[PHD 2023] Learning and adaptation for swarm of robots


Important dates:

  • Application deadline :may23rd2023
  • Decision by the laboratory: juin9th2023


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Imagine a swarm of miniature robots capable of evolving in an environment to perform a task (exploration, fault detection, cleaning, etc.). Suppose the environment is unknown and robots have a limited field of perception and action. Designing such systems in the general case is for the moment an open problem where traditional approaches struggle to work and where other approaches based on the distribution of calculation, randomess  and parsimonious exchange of data, manage to find suboptimal but functional solutions. Broadening the scope of these algorithms and better understanding how they work will be the questions that this proposal will try to answer.
Mots-clés: Evolutionary robotics, robots swarms, learning and adaptation.


This proposal falls within the framework of artificial intelligence and more specifically that of the automatic design of robotic agents with autonomous behaviors allowing them to best adapt to their environment. An agent is considered here as a robotic entity with limited sensorimotor capabilities, capable of evolving autonomously in a dynamic and partially known environment. The end goal is to automatically design the behavior of agents that best allows them to achieve a given goal. This proposal will try to contribute to this theme by studying how to learn the behaviors of aswarm of robots by evolutionary learning (Evolutionary Robotics )[4]. Robot swarms are systems composed of a large number of relatively simple robots (on the order of several dozen). Due to the large number of units, these systems have good robustness and scalability properties. Nevertheless, designing systems of this nature to perform interesting tasks remains an important challenge for which traditional approaches (machine learning, deeplearning) are not usable. Automated and decentralized approaches such as Embodied Evolutionary Robotics[1] are an attractive alternative. They open up many possibilities, since learning is conducted in paralle lby each robot in the swarm and online during the execution of a task ; adapting to unforeseen situations becomes possible.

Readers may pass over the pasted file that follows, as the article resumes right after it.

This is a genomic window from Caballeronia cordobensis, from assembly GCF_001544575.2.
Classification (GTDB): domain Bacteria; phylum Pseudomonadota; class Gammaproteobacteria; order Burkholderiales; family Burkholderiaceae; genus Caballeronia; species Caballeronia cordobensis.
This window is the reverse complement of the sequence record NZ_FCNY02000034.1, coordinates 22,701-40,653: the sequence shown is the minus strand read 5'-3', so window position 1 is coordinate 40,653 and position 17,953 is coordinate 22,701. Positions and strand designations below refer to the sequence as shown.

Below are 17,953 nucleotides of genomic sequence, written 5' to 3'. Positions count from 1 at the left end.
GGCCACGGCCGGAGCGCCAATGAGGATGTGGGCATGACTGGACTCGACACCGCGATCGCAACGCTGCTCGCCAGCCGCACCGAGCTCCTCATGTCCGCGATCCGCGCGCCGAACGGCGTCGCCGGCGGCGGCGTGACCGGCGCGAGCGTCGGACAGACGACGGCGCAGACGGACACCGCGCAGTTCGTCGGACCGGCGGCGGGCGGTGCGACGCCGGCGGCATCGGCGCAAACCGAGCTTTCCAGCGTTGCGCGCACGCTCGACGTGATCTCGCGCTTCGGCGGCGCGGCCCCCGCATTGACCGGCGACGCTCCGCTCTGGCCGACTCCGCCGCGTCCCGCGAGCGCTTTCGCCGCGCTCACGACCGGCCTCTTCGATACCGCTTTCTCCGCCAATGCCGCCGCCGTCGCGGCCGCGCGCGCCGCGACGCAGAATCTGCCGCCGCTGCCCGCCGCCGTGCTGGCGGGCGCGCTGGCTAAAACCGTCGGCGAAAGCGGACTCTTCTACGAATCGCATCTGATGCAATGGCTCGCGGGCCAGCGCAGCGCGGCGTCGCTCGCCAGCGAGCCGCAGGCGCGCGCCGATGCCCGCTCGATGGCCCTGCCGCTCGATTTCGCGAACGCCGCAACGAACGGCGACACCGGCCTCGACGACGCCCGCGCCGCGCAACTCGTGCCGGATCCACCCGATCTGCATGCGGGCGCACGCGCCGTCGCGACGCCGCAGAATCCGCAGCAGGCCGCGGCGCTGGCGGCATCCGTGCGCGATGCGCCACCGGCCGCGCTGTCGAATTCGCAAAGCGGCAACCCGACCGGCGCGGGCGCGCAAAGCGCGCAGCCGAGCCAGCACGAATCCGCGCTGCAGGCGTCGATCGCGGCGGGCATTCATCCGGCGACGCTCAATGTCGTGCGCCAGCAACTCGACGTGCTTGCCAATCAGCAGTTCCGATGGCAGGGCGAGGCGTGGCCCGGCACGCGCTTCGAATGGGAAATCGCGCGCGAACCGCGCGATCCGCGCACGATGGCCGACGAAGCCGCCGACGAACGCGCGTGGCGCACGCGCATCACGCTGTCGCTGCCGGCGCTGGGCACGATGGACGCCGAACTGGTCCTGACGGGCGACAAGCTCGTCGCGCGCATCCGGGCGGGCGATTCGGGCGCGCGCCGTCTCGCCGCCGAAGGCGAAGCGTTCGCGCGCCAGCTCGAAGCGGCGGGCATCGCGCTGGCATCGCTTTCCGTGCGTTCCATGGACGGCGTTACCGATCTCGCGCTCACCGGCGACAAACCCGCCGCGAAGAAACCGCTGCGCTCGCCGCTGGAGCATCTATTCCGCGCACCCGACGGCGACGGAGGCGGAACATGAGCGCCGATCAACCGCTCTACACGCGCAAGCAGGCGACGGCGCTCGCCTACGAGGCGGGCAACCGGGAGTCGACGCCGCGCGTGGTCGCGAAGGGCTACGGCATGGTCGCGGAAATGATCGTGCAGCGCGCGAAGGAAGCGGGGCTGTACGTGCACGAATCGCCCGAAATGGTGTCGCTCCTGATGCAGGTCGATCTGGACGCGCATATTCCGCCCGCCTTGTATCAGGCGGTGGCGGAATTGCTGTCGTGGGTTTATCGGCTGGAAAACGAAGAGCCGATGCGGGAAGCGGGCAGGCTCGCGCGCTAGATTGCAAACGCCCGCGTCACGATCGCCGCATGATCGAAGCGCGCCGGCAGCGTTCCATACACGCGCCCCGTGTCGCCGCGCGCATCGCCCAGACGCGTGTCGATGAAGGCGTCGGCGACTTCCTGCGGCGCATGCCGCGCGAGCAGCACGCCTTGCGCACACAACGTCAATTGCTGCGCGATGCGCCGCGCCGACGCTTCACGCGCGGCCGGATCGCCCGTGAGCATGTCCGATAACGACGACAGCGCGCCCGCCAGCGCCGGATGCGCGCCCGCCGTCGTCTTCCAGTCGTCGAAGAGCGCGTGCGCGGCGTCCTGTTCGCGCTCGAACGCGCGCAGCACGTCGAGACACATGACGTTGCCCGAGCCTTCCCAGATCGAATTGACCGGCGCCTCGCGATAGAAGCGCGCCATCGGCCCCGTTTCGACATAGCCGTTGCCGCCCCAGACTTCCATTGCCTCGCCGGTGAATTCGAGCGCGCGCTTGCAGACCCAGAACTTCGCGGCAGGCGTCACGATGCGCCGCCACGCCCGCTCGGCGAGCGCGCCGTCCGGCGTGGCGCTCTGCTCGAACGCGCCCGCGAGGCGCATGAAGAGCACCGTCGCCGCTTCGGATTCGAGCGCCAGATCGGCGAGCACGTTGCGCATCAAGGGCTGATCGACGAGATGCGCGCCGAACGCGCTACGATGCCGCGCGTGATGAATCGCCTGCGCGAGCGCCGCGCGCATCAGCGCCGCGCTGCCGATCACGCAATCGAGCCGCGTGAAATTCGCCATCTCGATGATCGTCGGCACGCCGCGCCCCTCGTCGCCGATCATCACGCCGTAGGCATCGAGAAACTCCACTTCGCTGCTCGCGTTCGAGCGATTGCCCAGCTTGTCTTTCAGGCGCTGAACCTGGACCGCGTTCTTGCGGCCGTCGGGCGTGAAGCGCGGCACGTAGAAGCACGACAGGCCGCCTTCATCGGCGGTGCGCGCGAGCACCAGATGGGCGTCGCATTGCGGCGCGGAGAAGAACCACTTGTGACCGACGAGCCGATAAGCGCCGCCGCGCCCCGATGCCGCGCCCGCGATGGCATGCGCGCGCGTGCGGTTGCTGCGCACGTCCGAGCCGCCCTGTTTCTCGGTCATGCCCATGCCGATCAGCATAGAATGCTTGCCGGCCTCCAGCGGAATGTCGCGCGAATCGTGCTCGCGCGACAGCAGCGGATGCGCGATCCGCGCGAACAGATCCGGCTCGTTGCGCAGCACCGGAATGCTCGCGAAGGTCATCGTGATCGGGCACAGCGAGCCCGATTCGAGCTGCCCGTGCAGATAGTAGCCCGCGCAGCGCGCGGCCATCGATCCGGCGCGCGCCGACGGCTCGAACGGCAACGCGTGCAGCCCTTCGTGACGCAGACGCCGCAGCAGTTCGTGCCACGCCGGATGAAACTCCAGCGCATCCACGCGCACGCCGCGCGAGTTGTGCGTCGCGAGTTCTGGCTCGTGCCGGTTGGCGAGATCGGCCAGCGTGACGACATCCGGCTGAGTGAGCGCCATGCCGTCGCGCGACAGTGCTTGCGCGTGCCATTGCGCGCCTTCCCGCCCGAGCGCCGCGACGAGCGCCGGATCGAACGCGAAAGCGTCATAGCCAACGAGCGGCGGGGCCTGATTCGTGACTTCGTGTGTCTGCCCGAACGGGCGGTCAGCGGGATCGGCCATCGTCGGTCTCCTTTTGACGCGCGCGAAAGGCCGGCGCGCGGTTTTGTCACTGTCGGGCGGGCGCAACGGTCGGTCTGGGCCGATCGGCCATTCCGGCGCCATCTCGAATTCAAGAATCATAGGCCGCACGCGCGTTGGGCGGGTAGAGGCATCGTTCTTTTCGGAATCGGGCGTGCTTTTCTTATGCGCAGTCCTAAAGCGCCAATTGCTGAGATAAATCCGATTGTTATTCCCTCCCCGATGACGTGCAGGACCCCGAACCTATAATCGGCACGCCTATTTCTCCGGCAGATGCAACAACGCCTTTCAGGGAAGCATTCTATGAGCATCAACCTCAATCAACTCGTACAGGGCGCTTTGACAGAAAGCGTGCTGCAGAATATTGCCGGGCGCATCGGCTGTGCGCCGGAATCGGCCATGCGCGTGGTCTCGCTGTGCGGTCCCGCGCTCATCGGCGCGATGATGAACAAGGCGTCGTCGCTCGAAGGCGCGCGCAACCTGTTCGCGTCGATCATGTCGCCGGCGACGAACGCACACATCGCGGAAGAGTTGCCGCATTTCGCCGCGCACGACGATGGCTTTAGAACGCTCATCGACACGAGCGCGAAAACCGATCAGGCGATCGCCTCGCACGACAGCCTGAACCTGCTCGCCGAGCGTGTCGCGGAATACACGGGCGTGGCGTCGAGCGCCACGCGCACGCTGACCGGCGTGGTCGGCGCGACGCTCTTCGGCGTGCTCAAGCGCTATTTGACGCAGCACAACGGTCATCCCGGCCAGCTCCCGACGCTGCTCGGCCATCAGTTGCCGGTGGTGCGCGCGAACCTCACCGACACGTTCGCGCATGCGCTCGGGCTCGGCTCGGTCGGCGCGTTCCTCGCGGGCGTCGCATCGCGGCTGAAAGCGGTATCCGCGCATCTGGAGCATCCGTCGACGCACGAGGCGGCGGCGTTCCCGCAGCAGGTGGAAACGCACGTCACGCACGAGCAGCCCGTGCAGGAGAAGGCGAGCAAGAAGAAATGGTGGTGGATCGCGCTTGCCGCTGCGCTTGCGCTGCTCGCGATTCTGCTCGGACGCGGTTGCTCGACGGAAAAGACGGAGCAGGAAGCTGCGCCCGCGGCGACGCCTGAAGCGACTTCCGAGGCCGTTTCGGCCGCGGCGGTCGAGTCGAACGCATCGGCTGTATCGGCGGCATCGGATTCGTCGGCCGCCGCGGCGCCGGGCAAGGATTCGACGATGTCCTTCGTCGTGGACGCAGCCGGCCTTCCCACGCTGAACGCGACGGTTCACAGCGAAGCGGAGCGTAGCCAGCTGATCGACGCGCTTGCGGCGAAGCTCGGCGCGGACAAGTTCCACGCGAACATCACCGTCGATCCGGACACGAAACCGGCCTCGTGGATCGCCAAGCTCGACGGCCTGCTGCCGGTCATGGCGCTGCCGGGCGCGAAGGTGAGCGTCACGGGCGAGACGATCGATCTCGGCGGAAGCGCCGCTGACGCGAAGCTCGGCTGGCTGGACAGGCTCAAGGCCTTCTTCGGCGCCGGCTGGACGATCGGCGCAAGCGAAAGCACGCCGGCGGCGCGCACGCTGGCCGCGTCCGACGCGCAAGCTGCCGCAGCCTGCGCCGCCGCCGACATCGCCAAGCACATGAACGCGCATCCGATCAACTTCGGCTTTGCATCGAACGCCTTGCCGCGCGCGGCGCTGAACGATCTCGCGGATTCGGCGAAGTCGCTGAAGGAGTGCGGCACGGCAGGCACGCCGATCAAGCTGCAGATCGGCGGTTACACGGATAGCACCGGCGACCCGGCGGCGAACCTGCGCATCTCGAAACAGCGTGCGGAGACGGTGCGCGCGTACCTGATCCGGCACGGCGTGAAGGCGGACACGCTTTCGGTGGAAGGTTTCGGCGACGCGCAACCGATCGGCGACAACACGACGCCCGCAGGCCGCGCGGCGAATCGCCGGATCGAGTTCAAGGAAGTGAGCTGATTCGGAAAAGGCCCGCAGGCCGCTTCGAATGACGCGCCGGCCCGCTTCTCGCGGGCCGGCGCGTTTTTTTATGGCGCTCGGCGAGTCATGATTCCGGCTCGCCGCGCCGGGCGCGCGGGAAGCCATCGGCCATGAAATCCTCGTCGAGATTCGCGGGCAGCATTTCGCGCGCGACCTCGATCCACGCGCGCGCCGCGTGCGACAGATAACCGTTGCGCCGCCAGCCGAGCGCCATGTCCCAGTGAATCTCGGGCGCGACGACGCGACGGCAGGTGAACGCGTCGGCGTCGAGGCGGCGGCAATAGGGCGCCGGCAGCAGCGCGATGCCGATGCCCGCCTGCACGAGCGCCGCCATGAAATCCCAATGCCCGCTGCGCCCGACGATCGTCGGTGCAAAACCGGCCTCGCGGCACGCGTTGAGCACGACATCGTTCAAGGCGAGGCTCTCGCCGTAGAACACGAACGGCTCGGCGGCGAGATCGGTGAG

These methods have been used successfully on a large number of problems[1],however the type of problems on which they succeed remains limited. Several improvements remain to be made to expand their fields of application, and move to the final step: a swarm of real robots. This step requires a fine-grained analysis of existing algorithms and  the design of new ones. To this end, we plan to explore two avenues: 1)promoting behavioural diversity[3]and2) exploiting intrinsic motivation mechanisms[5].Through these two mechanisms, the conditions to allow a swarm to cope and adapt to a dynamic and unpredictable environment will be fostered. They will also ensure that we do not have to design rigid solutions whose robustness would be defeated in the face of un foreseen obstacles or difficulties. In order to improve the analysis of the evolutionary approach and to better identify its advantages and limitations, we planned to use known models in the field of distributed systems and social learning[2].These results seem very promising for analyzing the internal dynamics of these algorithms as well as for identifying the necessary conditions for their success. Indeed, evolutionary robotics algorithms in swarms share different properties with social learning algorithms (partial access to data or to the overall state of the system, exchanges by local communications, asynchronicity, randomnessetc.),some methods or models of analysis of the latter could be considered to study the algorithms we want to develop.


[1]Nicolas Bredeche,Evert Haasdijk,and Abraham Prieto. Embodied evolution in collective robotics: A review. Front, inRobo.andAI,5:12,2018.

[2]Nicolas Cambier,Roman Miletitch,Vincent Frémont, Marco Dorigo,Eliseo Ferrante, and VitoTrianni.Language evolution in swarm robotics :A perspective. Frontiers in Robotics andAI,7,2020.

[3]Joel Lehmanand Kenneth O.Stanley. Abandoning objectives: Evolution through the search for novelty alone. EvolutionaryComputation,19(2):189–223,June2011.

[4] Stefano Nolfi and Dario Floreano. Evolutionary Robotics: The Biology, Intelligence, and Technology. MIT Press, Cambridge, MA, USA,2000.

[5] Pierre-Yves Oudeyer and Frederic Kaplan. What is intrinsic motivation? A typology of computational approaches. Frontiers in Neurorobotics, 1(6):

Learning and adaptation for swarm of robots





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